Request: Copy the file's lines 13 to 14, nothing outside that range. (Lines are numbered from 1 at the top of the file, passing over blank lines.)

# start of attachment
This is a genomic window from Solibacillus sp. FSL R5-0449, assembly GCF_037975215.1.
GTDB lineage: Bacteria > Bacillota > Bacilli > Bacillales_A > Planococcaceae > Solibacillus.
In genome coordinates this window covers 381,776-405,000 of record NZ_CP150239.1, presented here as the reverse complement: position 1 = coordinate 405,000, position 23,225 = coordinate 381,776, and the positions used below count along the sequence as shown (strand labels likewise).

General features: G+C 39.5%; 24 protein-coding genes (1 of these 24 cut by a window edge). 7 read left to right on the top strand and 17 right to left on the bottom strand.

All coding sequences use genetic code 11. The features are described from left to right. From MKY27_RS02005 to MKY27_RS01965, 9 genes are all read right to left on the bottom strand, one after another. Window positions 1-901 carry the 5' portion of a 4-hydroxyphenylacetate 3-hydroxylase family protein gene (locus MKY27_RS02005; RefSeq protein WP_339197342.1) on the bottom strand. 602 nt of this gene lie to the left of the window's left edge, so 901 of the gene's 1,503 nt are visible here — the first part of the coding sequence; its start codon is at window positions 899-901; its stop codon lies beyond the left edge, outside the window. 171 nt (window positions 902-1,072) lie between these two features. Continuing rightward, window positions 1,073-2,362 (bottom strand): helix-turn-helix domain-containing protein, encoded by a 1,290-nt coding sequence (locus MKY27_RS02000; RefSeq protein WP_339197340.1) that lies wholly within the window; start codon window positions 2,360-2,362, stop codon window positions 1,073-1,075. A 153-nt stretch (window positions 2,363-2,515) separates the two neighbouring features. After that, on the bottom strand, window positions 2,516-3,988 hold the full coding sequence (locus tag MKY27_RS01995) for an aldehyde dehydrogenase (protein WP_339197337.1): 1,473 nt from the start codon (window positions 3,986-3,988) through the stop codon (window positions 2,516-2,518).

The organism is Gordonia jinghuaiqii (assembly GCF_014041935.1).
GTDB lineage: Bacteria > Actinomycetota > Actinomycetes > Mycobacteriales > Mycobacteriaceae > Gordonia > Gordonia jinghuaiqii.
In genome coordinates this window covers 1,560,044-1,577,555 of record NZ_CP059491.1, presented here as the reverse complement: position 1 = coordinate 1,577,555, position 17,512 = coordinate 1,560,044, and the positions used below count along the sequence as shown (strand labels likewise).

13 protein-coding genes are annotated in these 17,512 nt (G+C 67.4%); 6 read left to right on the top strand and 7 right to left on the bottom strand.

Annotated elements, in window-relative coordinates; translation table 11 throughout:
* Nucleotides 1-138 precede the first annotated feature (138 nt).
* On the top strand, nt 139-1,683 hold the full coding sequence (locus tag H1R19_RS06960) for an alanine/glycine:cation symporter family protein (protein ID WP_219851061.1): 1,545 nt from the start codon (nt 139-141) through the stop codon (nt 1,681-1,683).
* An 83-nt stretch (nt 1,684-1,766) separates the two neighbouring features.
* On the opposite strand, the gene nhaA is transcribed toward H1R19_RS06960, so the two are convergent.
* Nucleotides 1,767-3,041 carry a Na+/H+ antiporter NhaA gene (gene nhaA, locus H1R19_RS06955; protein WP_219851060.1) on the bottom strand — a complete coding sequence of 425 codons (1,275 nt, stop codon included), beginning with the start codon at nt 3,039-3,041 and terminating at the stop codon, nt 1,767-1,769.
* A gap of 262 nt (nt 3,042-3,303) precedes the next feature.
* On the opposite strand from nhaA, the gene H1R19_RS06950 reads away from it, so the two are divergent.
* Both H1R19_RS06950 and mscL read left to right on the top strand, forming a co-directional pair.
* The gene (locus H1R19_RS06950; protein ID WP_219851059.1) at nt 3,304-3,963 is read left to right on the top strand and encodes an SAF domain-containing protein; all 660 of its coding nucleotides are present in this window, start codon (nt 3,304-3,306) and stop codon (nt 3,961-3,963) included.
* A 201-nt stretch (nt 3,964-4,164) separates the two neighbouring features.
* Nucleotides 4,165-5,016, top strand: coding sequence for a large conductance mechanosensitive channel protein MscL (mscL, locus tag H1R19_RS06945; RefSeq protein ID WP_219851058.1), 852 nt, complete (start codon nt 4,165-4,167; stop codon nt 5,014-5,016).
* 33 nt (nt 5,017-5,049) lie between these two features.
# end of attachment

* An 83-nt stretch (nt 1,684-1,766) separates the two neighbouring features.
* On the opposite strand, the gene nhaA is transcribed toward H1R19_RS06960, so the two are convergent.